But there is one small problem.


Two, maybe.

The FCC.

But I think Congress is the reason this group of suits has come up with the live-studio afterthought.

After all, Clear Channel could be liable for blatantly not serving their communities. How will they be able to defend against accusations that may someday arise that their LA radio content didn't fulfill their license requirements in Anytown USA?


And don't think Clear Channel isn't serious about this one-format-for-all-markets concept.

Just recently, Clear Channel program directors found a new virtual ‘Classic Hits’ station called “CCFL Format Labs 6” in their NexGen system. The songs on the log are now in the library so they are ready for voice tracking a shift or two on a future "Phantom Station".

There’s a log, with voice-track holders, songs, sweepers, empty spot break holders, and a place to insert “local sweeper close.”

And a check around the country has unearthed three of these "Phantom Stations" in the Philadelphia system and two in New York.

New frickin' York -- the nation's (and world's) number one radio city.

You should know that these are not actual automation servers that can go on the air on any one of Clear Channel's local stations -- yet.

But the server is based in the Cincinnati market. And it appears, I am told, that it is mapped so someone can voice track a shift to be used somewhere else.

These latest developments raise a lot of questions.

• Number one -- Clear Channel appears to have been less than forthright about their intentions if I am correct.

• The mass firings are consistent with the march toward Repeater Radio.

• Someone at corporate or legal apparently has had second thoughts about Clear Channel's exposure in all of this. After all, it is unthinkable that the largest radio group could single-handedly take 800 licenses and rip up the local responsibility part for financial gain.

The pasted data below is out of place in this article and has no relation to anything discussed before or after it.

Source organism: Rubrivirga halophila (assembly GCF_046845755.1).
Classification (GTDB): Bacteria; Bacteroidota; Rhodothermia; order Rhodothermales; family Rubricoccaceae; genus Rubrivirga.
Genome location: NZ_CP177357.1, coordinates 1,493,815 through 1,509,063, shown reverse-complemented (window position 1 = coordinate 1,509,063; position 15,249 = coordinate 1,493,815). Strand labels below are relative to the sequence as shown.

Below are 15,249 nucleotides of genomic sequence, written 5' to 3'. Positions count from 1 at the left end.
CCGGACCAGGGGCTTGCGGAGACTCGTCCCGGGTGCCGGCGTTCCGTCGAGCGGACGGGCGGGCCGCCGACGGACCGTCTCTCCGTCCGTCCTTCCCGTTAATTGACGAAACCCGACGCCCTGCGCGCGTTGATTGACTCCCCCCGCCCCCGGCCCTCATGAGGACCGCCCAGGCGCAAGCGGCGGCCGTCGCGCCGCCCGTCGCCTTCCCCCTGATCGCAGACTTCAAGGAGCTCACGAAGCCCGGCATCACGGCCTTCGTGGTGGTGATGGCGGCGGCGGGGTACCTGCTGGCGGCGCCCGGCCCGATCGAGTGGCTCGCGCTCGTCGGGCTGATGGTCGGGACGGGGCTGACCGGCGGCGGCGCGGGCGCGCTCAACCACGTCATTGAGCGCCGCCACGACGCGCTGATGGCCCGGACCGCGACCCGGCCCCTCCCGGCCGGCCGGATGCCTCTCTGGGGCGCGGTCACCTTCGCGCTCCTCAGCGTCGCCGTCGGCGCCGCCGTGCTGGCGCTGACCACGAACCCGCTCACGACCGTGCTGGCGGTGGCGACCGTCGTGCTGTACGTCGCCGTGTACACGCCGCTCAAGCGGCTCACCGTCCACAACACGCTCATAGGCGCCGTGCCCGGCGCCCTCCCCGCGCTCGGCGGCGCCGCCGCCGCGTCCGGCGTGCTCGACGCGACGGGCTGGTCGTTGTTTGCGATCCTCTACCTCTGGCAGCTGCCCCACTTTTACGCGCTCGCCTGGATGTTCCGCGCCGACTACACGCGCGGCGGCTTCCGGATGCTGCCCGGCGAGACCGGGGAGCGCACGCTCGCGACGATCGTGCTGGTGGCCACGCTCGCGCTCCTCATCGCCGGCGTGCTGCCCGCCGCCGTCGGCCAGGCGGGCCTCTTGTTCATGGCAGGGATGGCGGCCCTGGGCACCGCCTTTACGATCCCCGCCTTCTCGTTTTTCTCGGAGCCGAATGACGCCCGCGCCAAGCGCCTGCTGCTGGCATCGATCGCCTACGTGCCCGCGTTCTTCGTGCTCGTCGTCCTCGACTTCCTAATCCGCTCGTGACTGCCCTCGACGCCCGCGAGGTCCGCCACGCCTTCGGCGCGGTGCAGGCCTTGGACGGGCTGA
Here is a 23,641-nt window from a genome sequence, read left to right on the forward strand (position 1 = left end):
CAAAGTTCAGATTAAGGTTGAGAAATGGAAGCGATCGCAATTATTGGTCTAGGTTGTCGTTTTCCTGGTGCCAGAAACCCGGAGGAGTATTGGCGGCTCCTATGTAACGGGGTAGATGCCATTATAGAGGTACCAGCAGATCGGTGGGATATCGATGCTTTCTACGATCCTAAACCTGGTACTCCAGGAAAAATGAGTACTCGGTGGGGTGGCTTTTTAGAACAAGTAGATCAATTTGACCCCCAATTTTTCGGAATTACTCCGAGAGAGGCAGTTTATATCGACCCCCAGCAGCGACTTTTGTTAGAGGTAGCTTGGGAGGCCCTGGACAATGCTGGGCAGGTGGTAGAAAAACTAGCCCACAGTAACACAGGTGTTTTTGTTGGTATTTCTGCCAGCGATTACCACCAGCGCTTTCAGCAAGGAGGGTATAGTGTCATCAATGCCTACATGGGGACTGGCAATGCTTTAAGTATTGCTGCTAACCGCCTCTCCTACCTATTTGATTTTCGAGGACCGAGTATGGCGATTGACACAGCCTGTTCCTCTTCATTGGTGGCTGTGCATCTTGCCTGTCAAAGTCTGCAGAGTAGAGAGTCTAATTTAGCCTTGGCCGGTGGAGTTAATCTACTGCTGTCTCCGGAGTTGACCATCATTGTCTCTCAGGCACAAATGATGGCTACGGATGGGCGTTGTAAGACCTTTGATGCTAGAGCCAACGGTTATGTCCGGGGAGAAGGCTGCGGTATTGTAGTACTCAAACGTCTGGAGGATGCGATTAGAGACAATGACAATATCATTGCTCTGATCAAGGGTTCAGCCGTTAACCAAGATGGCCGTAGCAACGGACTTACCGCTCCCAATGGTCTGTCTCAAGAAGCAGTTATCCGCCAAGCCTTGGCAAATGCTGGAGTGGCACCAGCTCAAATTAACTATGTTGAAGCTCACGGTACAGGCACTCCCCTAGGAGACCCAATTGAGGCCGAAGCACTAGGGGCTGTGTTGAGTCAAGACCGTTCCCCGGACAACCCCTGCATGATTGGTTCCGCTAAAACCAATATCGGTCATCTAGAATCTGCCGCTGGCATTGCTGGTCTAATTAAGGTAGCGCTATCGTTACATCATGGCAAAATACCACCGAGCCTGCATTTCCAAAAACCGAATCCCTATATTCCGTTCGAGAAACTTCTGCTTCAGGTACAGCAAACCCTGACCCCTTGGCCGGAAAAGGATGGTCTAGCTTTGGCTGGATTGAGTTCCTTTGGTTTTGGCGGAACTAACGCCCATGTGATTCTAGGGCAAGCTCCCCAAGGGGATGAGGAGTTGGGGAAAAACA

• Radio is sounding as bad as Wall Street but it hasn't stopped the new masters of radio from pissing all over radio listeners -- you know, the 234 million that Jeff Haley brags about. Hope they like voice tracking. Hope they like generic programming. Personally, young people have it right -- iPods, the Internet, NPR and file sharing.

• Will the GM or PD even remember to turn his or her cell phone ringer on for the night while this scam is perpetrated on the public?

• Will they have a way to get on the air on all their stations to get the word out? Will they have a way to find out what the word is?

• How will the minimum wage attendant be made aware of a public emergency in the middle of the night or at any time? Will they have a phone code to dial out? Or even a phone list of five or six management people she or he can call? (Come on, CC corporate, we have questions here!)

• Is the program director or air talent of today capable of sounding cogent for hours on end, talking about an emergency? Or is it all for show -- to justify the screwing that consolidators are about ready to give to Jeff Haley's 234 million best friends.


A Democratic senator just yesterday introduced a bill to allow newspaper companies to restructure as nonprofits with a variety of tax breaks -- of course, they are intending to restrict political coverage by forbidding candidate endorsements. But what do you expect from politicians?

Nonetheless, Congress seems to have an appetite for even bailing out our newspapers that have been dying for decades.

Clear Channel and John "I'm No Peter Drucker" Hogan have just handed you a gold plated, fool-proof, guaranteed way to speak up for radio listeners and loyalists who want their local radio back.

In fact, they've bent over and showed you their -- well, Achilles heel.

Unstaffed Repeater Radio.

That's why they are trying to fix it in private -- at least, until now.

So, if everyone who has ever been screwed by a radio consolidator got ten of their closest and even powerful friends to contact their local U.S. representative or Senator -- my math shows that friends of real radio would have more than enough support to derail the latest bad plan to make a national treasure a national embarrassment.

It's up to you.

There's the phone.

Here's your laptop.